The "Obama show," as one newspaper calls it, is set to take Berlin by storm on Thursday, July 24. But a small minority is questioning whether the Democratic candidate can live up to the hype -- or justify the costs.
In the build-up to what is probably the most anticipated American campaign speech ever held on foreign soil, one of Berlin's main city magazines offered its readership cut-out American flags to wave at Barack Obama's planned address.
The presumed Democratic nominee plans to arrive in the German capital on Thursday morning. Not much of his agenda for the day has been made public, but he is set to speak at Berlin's Victory Column -- formerly the main site of the Love Parade -- at 7:00 p.m. local time.
Those who want to hear Obama live have been told to start arriving three hours earlier. Berlin authorities say that as many as a million people could attend. Four TV stations are broadcasting the entire speech, and the rest are scrambling to secure prime locations at the site.
Only around 13,000 Americans live in Berlin. So what is motivating Berliners and Germans in general to treat a Democratic presidential hopeful to such a royal welcome?
He's not Bush
Obama met with Israeli's and Palestinians on Wednesday ahead of his Berlin trip
In comparison to US elections, German political campaigns are short, stolid and sober affairs that focus as much on party platforms as personalities. In the wake of World War II, many Germans view charismatic leadership with mistrust.
That, however, doesn't mean that ordinary Germans or the media are immune to the aura of a politician who knows how to work a crowd.
The current edition of Germany's most serious news weekly, Der Spiegel, features Obama on its cover with the only vaguely ironic headline "Germany Meets the Superstar" -- a play on the title of the German version of the TV show "American Idol."
And many German bloggers do seem to idolize the Illinois senator.
"For me he already is the American president," wrote one user of a Web site about Obama's Berlin visit. "He may not be have been elected, but he's the president in people's hearts."
The posters for the event have drawn praise for their design
A significant part of Obama's popularity in Germany can be traced to the deep antipathy many Germans feel toward George W. Bush, particularly in the wake of the Iraq War.
There is an undertone of relief among German politicians that Bush will be gone in 2009. Asked about Obama's visit, figures from all the major parties stressed their hopes for greater cooperation, partnership and closeness between Germany and the US.
Most German leaders have been careful not to stray beyond such generalisms to avoid affronting Obama's Republican rival, John McCain, who has become a virtual non-entity in the German media.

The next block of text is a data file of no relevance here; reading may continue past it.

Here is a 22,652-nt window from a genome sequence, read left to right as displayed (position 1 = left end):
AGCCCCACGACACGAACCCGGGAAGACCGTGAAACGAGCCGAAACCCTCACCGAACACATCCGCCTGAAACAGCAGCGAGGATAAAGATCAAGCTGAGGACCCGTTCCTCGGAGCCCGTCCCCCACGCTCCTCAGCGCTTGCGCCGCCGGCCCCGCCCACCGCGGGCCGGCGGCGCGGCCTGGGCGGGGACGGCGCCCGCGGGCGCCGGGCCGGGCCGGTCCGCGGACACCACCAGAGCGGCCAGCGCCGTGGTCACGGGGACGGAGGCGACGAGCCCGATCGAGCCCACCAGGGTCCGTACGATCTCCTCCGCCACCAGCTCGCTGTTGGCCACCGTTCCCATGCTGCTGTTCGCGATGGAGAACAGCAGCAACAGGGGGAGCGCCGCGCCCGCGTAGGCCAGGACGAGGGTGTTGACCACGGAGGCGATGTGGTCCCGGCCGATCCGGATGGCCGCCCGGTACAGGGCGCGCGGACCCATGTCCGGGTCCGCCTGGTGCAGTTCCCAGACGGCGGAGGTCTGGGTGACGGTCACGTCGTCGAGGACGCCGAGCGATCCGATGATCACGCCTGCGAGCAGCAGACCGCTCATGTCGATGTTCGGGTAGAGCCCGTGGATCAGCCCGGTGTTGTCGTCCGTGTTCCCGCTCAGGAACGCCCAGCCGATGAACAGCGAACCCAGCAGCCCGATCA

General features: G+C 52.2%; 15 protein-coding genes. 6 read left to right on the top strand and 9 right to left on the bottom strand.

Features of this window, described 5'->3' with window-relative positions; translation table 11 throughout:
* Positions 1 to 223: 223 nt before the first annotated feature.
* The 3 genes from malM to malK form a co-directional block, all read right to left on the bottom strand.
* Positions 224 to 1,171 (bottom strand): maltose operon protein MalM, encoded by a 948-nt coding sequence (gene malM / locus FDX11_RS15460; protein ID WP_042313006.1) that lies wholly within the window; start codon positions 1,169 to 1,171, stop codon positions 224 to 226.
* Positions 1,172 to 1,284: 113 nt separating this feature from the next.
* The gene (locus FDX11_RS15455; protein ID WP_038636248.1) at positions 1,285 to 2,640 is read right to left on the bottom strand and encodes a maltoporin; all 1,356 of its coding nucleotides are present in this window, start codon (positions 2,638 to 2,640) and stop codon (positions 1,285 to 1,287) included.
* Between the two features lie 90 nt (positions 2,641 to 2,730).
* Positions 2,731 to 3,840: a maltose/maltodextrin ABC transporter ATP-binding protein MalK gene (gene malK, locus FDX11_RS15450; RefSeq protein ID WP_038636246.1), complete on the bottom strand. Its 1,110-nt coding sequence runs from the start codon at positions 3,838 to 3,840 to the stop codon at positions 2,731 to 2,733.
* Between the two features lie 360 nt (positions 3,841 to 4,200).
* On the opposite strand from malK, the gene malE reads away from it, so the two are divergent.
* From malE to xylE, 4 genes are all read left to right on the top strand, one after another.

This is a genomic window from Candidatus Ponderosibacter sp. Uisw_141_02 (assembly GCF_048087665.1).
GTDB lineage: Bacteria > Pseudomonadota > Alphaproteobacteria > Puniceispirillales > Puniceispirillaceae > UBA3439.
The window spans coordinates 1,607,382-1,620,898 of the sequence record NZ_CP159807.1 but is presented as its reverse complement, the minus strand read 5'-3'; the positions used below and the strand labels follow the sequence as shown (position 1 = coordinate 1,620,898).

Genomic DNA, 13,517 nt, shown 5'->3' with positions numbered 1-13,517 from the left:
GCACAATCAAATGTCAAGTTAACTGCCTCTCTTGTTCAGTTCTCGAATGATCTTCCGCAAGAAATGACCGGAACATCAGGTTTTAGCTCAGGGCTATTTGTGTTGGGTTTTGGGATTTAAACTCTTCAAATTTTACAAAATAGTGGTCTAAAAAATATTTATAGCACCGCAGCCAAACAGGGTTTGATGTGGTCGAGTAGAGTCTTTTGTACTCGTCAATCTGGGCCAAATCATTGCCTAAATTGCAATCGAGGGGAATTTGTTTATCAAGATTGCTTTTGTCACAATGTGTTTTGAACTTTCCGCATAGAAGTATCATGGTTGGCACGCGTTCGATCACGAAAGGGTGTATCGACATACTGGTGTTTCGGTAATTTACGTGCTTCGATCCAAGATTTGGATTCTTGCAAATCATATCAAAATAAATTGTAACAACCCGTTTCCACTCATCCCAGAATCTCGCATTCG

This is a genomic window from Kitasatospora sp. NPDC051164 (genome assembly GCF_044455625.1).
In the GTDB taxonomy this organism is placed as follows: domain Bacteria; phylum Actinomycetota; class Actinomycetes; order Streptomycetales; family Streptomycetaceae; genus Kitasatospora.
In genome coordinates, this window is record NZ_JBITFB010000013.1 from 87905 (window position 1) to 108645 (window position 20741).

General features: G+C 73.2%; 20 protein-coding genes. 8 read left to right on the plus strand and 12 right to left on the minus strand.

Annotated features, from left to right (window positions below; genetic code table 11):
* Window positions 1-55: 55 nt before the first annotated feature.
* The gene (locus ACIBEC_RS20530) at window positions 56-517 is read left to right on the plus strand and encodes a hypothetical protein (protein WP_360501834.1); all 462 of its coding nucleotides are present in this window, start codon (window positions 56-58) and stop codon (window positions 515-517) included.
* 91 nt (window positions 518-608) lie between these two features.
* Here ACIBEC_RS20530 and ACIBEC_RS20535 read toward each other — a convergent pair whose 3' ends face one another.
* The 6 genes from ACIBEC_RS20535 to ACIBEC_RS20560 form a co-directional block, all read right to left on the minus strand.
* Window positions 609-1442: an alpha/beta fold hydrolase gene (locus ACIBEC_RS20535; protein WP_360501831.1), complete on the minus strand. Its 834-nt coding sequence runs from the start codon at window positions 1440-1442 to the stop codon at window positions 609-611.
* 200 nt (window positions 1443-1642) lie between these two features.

But the Green Party's Deputy Parliamentary Leader voiced what many politicians, especially on the left, probably feel, when he told reporters, "Barack Obama's visit shows: there is another America."
No placards, please
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But not everyone, of course, is euphoric about the conditions under which Obama will appear in Berlin.
Those wishing to attend have been advised that signs and posters will be prohibited at the speech -- a move that has come in for criticism particularly from the left. There has been speculation that the Obama camps wants to avoid pictures of Germans making anti-American statements that could hurt the candidate back home.
Others say the ban is aimed at preventing political activists from making demands of Obama on uncomfortable issues. The World Wide Fund for Nature plans to flout the prohibition by issuing members T-shirts with pictures of polar bears and the words "Yes, You Can!" as a way of encouraging Obama to take a tougher line on environmental protection.
Moreover, some residents of Germany's perennially cash-strapped capital have taken umbrage at the fact that Obama's visit will cost a half-million euros ($786,000) -- half of which will be born by German public funds.
One change in Berlin -- no signs
"How come the German and the Berlin taxpayer has to pony up 250,000 euros so that Obama gets a nice television backdrop for his campaign?" asked one irritated blogger on the Web site of a local newspaper.
But another was quick to respond.
"What do you want, McCain to win?" that person asked. "It would be good if Obama won, and he can only do that if he convinces voters back home via the TV. So let the cameras show masses of people flocking to Obama through the Brandenburg Gate."
Obama originally wanted to speak at that symbolic location, but the event was moved after concerns that the Gate shouldn't be used for political purposes. Now the Democratic candidate hopes that huge crowds of cheering supporters, mostly foreign, at Victory Column will help him win November's election in the US.